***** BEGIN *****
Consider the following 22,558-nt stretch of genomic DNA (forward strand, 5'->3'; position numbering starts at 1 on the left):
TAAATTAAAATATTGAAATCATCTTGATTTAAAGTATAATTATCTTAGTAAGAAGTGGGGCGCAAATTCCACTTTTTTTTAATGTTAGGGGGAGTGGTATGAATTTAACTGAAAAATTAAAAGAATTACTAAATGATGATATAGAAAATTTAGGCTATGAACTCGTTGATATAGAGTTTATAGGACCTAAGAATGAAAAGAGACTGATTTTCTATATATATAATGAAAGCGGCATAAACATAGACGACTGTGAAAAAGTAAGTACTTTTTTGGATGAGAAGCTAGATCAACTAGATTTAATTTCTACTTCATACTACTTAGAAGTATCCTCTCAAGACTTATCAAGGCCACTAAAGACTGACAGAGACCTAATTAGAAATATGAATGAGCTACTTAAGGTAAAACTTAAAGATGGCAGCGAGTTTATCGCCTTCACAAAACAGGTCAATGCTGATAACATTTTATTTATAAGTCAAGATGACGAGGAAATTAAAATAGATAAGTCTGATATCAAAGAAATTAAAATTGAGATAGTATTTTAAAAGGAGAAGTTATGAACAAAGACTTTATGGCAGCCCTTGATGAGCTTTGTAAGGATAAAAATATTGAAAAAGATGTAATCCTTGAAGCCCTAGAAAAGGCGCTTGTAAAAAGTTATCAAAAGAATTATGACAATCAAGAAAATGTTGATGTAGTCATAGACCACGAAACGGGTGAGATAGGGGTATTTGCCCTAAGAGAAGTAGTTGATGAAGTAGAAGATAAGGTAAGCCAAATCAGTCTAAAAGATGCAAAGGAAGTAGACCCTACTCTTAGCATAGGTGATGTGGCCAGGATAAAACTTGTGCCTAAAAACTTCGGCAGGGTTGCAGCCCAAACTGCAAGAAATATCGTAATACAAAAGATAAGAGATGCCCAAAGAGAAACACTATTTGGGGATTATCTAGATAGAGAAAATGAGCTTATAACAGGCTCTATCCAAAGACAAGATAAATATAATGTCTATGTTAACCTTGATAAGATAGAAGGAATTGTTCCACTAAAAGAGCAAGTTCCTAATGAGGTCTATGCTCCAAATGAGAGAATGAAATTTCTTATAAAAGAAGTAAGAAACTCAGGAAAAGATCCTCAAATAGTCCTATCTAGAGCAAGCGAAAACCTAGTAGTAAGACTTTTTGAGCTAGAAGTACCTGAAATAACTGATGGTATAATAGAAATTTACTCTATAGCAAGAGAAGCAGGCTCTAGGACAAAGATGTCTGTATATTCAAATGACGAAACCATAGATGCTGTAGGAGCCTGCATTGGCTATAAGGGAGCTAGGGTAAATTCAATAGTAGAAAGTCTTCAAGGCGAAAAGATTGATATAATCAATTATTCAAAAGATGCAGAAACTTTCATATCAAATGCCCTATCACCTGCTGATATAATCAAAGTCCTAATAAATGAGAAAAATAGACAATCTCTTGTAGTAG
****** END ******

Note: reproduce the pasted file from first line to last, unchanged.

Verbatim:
Consider the following 22,558-nt stretch of genomic DNA (forward strand, 5'->3'; position numbering starts at 1 on the left):
TAAATTAAAATATTGAAATCATCTTGATTTAAAGTATAATTATCTTAGTAAGAAGTGGGGCGCAAATTCCACTTTTTTTTAATGTTAGGGGGAGTGGTATGAATTTAACTGAAAAATTAAAAGAATTACTAAATGATGATATAGAAAATTTAGGCTATGAACTCGTTGATATAGAGTTTATAGGACCTAAGAATGAAAAGAGACTGATTTTCTATATATATAATGAAAGCGGCATAAACATAGACGACTGTGAAAAAGTAAGTACTTTTTTGGATGAGAAGCTAGATCAACTAGATTTAATTTCTACTTCATACTACTTAGAAGTATCCTCTCAAGACTTATCAAGGCCACTAAAGACTGACAGAGACCTAATTAGAAATATGAATGAGCTACTTAAGGTAAAACTTAAAGATGGCAGCGAGTTTATCGCCTTCACAAAACAGGTCAATGCTGATAACATTTTATTTATAAGTCAAGATGACGAGGAAATTAAAATAGATAAGTCTGATATCAAAGAAATTAAAATTGAGATAGTATTTTAAAAGGAGAAGTTATGAACAAAGACTTTATGGCAGCCCTTGATGAGCTTTGTAAGGATAAAAATATTGAAAAAGATGTAATCCTTGAAGCCCTAGAAAAGGCGCTTGTAAAAAGTTATCAAAAGAATTATGACAATCAAGAAAATGTTGATGTAGTCATAGACCACGAAACGGGTGAGATAGGGGTATTTGCCCTAAGAGAAGTAGTTGATGAAGTAGAAGATAAGGTAAGCCAAATCAGTCTAAAAGATGCAAAGGAAGTAGACCCTACTCTTAGCATAGGTGATGTGGCCAGGATAAAACTTGTGCCTAAAAACTTCGGCAGGGTTGCAGCCCAAACTGCAAGAAATATCGTAATACAAAAGATAAGAGATGCCCAAAGAGAAACACTATTTGGGGATTATCTAGATAGAGAAAATGAGCTTATAACAGGCTCTATCCAAAGACAAGATAAATATAATGTCTATGTTAACCTTGATAAGATAGAAGGAATTGTTCCACTAAAAGAGCAAGTTCCTAATGAGGTCTATGCTCCAAATGAGAGAATGAAATTTCTTATAAAAGAAGTAAGAAACTCAGGAAAAGATCCTCAAATAGTCCTATCTAGAGCAAGCGAAAACCTAGTAGTAAGACTTTTTGAGCTAGAAGTACCTGAAATAACTGATGGTATAATAGAAATTTACTCTATAGCAAGAGAAGCAGGCTCTAGGACAAAGATGTCTGTATATTCAAATGACGAAACCATAGATGCTGTAGGAGCCTGCATTGGCTATAAGGGAGCTAGGGTAAATTCAATAGTAGAAAGTCTTCAAGGCGAAAAGATTGATATAATCAATTATTCAAAAGATGCAGAAACTTTCATATCAAATGCCCTATCACCTGCTGATATAATCAAAGTCCTAATAAATGAGAAAAATAGACAATCTCTTGTAGTAG